After walking past the no less than seven cell phone carrier kiosks in the mall, I was told by Mall Information, that they no longer have a Verizon representative in their mall. Fortunately, she did know that the nearest one was "at Crossroads, right near the Bob Evans restaurant."
At the Verizon store in Crossroads, I told the person greeting me at the door that I wanted to check to make sure my contract was in such a place that I was eligible for new phones, and she replied, "Let me send you to customer service over there. They can tell you, and that way you won't have to wait in line for a sales person only to find out you're not eligible."
I waited for 10 minutes in the Customer Service line, while all of the people who would have been ahead of me in the "sales line," were all served. When I finally did get served, the woman said, "Oh my god, yes; you've been eligible for new phones since 2004." Time flies when you're having good cellular service, I guess.
I went back to the greeter and told her I was eligible, and she said, "Oh, good, I'm glad you checked there so you wouldn't have been waiting in this line for nothing." Huh???
I got an extremely efficient sales person, Kate, who was very knowledgeable. So noticeably so that I said to her, "How long have you been working here?"
"Six years," she said.
"It's obvious," I replied, "You definitely have it going on."
I told her that I was very specific about what I wanted in my free phones, "I want a non-flip phone; I don't care about a camera phone, e-mail, text-messaging, or music on my phone."
She went to a case and got the only non-flip phone they offered, and when she tried to scan it, it wouldn't recognize the code at first, and she said, "No one ever requests these phones."
In the end, I was going to have to pay a total of $30 for those two phones. "Okay, how much is the most expensive flip phone that I won't have to pay anything towards, then?"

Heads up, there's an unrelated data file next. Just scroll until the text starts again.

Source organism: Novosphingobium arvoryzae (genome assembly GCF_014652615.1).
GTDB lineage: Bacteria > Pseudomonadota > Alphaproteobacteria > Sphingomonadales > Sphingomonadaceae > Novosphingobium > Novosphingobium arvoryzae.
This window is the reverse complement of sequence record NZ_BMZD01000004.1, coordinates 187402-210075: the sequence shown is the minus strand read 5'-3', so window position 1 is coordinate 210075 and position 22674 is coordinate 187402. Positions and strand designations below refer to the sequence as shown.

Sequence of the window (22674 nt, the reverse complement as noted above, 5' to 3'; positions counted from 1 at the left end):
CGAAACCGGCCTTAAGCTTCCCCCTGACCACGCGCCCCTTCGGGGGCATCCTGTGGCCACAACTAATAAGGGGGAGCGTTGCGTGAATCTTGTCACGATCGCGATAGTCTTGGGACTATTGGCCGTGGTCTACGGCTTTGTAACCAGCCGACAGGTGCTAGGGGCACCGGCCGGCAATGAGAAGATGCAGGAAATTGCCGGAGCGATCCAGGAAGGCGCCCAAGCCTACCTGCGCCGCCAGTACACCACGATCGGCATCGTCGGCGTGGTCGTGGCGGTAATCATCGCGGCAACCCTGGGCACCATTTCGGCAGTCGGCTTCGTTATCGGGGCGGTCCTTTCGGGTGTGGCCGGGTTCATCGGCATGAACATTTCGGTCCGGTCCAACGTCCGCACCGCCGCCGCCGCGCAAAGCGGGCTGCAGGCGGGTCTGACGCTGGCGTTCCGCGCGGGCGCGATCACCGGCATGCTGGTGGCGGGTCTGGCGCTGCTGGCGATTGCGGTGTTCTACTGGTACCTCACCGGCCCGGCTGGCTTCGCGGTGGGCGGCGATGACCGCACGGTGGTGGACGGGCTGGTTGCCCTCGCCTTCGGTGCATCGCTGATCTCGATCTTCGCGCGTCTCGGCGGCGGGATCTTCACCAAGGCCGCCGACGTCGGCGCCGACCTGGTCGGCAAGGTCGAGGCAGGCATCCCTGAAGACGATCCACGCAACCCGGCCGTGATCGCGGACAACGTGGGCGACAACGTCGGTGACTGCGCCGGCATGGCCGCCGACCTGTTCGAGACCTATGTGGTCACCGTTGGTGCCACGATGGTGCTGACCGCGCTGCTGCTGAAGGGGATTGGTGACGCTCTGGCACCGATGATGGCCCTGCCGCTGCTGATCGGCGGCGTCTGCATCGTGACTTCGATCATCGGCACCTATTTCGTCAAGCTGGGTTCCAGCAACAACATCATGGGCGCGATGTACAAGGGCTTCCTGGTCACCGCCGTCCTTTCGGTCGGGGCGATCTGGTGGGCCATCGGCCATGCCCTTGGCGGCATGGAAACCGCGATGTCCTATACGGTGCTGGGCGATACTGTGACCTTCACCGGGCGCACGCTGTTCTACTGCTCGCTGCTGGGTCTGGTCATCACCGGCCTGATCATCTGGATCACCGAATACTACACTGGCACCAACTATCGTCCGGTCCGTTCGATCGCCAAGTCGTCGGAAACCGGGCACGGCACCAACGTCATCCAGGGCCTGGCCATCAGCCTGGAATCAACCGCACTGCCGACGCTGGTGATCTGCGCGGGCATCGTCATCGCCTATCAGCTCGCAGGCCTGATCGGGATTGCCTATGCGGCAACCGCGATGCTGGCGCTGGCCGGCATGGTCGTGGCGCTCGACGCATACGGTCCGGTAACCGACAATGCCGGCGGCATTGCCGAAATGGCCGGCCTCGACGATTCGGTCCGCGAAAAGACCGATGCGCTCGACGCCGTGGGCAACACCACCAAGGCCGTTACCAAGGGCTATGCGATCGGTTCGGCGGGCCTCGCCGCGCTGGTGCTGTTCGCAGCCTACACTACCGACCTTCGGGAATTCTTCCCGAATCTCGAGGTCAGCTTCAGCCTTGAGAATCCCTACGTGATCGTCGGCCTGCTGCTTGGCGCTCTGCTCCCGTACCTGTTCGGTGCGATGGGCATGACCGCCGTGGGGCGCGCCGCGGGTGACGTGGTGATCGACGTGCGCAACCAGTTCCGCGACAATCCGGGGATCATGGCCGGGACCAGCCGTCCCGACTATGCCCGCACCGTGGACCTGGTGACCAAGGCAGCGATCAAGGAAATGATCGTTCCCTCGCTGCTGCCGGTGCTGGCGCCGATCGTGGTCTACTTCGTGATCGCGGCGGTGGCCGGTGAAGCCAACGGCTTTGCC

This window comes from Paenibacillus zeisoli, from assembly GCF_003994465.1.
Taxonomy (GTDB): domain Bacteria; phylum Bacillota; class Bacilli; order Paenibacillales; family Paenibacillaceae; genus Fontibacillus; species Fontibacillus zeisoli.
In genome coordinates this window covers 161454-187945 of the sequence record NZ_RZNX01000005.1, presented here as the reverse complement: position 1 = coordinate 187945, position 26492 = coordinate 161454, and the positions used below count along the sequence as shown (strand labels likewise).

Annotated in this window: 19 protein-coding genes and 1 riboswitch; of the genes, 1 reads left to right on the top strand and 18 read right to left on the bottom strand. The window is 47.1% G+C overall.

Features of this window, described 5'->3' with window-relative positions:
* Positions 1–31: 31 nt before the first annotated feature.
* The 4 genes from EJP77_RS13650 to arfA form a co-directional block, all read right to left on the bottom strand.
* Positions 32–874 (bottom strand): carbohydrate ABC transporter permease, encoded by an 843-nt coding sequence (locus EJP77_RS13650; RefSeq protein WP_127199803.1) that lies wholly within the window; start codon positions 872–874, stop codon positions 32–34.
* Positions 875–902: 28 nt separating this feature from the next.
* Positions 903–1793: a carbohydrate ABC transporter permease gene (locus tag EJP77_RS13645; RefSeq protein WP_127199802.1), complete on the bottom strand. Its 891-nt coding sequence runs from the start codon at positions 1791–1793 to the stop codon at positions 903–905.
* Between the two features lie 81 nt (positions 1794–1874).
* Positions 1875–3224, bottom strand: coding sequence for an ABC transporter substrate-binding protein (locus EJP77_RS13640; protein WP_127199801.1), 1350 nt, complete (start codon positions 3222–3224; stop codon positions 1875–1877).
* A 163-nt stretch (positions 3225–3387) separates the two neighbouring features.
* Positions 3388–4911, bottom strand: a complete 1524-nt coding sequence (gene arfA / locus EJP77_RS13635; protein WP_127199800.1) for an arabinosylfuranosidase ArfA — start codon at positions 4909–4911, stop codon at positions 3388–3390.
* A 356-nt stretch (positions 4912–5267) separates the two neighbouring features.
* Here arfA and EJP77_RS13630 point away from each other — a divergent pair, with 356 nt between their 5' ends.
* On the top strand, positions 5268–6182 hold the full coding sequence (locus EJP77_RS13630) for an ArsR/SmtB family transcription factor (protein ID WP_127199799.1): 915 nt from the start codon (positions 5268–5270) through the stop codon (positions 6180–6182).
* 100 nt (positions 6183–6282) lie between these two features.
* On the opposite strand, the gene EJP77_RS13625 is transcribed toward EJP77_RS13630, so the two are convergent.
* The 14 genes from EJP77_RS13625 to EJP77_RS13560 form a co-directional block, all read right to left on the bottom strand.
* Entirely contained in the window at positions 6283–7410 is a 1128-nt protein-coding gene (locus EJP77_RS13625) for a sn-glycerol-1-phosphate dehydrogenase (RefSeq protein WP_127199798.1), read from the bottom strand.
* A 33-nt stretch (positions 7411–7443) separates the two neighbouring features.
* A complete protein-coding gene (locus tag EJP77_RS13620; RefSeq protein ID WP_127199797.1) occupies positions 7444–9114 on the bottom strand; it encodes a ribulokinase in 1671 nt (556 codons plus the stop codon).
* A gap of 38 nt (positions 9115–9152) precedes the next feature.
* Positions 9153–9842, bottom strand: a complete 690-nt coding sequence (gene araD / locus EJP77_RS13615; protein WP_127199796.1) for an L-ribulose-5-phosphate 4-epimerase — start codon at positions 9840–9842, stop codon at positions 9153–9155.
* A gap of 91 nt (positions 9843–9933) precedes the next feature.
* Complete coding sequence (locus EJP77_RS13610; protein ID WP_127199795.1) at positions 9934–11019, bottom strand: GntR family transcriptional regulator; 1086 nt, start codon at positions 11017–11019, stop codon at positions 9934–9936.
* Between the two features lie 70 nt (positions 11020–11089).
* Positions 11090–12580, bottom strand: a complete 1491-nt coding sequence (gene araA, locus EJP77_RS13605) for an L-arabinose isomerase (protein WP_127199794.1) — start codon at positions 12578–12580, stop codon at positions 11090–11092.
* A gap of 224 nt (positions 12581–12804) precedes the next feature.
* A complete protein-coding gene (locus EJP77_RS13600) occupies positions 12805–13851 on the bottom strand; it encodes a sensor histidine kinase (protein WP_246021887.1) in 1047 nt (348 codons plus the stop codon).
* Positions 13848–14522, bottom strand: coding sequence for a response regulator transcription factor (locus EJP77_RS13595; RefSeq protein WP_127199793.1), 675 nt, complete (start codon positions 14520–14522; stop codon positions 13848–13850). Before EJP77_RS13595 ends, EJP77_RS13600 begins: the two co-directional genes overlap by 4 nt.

She showed me the Motorola V325, and I took two of them for free, and renewed my contract for another two years.
When the screen came up to renew, it wouldn't take the renewal at first, and Kate said, "Oh, that's an old, cheap plan. It doesn't want to renew it at that price." She worked on it for a minute or so, and got it to take it.
"Is there any way on the Internet, or any other free way, to transfer our contact list from our old phones to this phone?"
She said, "Well, we have this $1.95-a-month service that allows you to transfer them, and manage them at any time, from the Internet, or we have a device that you can buy for $40 that allows you to do that, but nothing free."
I replied, "Well, you know by now that I'm not going to pay for anything I don't have to pay for. I'll be keying in my phone numbers. Thanks."
This whole transaction took me longer than I anticipated it taking, so I didn't make my 3:30 appointment with Myra, the STC Newsletter Faculty Advisor. I'd called her, though, and she was expecting me at 4:00 instead of 3:30.
I would have actually arrived at about 3:40, if I didn't turn into State at the entrance across from Avent Ferry, only to find I couldn't turn right to go toward Carmichael. That construction is really getting old there, with way too many long, tedious detours around campus.
Myra and I had a great meeting, and I sense that we're going to work very well together. I got the details of when the newsletter needs to go out, the tool (Microsoft Publisher, which I don't know, but will easily pick up I'm sure) used to create/publish it, and the "rules" for content.
I was a little disappointed with the rules, but not surprised, as it's a lot like technical writing in general -- by the time you employ "STC's content requirements," "NCSU's style guidelines," and "print vs. online considerations," it's hard to be overly "creative."
Robert and I had a healthy dinner, with my signature salad, along with a boiled chicken breast with some delicious Mango Habanero Sauce (compliments of my dear friend, Irene) on it.
From a recycled N&O paper I got in the "bin" at Helios last week, we did the word jumble and the crossword puzzle.
In the jumble, we struggled with the word "snugly" thinking that it should be "snuggly" as in the root word being snuggle instead of "snugly" as in the root word being "snug."
After a short nap, we headed to dancing, where it was a fairly uneventful night. It wasn't very crowded in the bar, and Carl reviewed "The Honky Tonk Twist," for the lesson.
We met a guy named Matt, which I only mention because he's going to factor into tomorrow's blog entry. No, I'm not mind-reading, I'm devising this entry three days later.